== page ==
Any industry that pretends to be immune from the innovative influence of mobile payments should take a lesson from what one gas station and convenience store chain is doing to maximize sales.
In an interview with Bloomberg Business, David Banks, chief information officer at Cumberland Farms, explained how his company’s mobile app that launched in 2013 has struck it rich with consumers. Through a combination of discount offers and streamlined payment processes, Banks said that the app has directly led to approximately $400 million in sales.
“We are selling significantly more gas because of it,” Banks said. “Customers have become more loyal, and we’ve picked up more customers.”
Cumberland Farms’ mobile app rewards customers with $.10 off each gallon of gas they pump and a free drink from the brand’s convenience stores with every 30 gallons purchased. Also, because drivers can pay at the pump with direct transfers from their bank accounts, Cumberland Farms skips out on costly credit card transaction fees.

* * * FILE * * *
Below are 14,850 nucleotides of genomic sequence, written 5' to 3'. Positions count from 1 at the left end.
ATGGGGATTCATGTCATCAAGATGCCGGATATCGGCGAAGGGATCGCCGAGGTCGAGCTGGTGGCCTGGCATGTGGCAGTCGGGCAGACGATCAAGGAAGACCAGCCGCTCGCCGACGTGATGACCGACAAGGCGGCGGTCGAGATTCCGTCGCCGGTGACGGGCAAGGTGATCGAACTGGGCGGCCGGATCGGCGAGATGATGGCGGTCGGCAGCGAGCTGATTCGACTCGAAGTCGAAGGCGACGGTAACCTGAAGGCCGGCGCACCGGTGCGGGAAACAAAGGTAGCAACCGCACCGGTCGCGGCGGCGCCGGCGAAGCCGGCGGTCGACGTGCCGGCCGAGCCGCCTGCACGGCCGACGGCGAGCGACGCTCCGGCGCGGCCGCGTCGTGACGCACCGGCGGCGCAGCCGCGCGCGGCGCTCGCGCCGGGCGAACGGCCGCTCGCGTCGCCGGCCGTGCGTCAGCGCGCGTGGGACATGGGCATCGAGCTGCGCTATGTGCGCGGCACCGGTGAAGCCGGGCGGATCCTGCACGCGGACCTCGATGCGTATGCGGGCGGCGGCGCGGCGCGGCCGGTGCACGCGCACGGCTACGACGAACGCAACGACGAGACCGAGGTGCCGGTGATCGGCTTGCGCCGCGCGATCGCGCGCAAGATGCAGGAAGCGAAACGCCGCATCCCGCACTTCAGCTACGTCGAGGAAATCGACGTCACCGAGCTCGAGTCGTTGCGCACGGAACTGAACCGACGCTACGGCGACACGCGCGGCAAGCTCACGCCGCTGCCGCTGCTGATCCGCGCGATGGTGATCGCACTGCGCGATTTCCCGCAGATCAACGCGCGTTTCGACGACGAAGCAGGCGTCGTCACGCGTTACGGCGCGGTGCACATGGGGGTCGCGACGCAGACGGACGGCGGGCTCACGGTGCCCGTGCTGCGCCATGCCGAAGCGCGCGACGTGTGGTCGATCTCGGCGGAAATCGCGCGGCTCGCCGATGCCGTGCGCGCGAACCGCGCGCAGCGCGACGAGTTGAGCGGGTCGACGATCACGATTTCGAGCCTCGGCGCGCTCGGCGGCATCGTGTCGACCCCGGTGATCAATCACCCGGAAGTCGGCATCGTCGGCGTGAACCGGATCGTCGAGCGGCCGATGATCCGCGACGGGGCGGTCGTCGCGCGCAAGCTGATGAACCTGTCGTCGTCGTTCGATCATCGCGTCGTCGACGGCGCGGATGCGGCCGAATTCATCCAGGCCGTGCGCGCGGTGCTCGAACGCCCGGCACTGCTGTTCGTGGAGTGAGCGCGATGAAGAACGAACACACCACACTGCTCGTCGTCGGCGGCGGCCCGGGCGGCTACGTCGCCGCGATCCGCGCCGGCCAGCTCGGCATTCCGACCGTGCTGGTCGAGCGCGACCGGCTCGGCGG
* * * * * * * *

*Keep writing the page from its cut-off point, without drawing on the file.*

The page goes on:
Imitation is the sincerest form of flattery, though, and Cumberland Farms’ success with mobile hasn’t gone unnoticed by its competitors. On Tuesday (Oct. 6), Visa and Chevron announced they were teaming up to help customers pay at the pump faster with NFC-enabled devices.
"We are continually looking for ways to improve the customer experience at our stations and further expand our offering of mobile payment solutions at the pump,” Glenn Johnson, general manager of U.S. product marketing, sales and services at Chevron, said in a statement. “This new program with Visa further solidifies our commitment to delivering high-quality products and services in a more secure and convenient environment."
With more developments in mobile payments at the pump, though, comes increased activity from less scrupulous users. If gas stations and credit card companies are committed to making mobile payments for fueling up work, their security measures must be as robust as their consumer-facing services.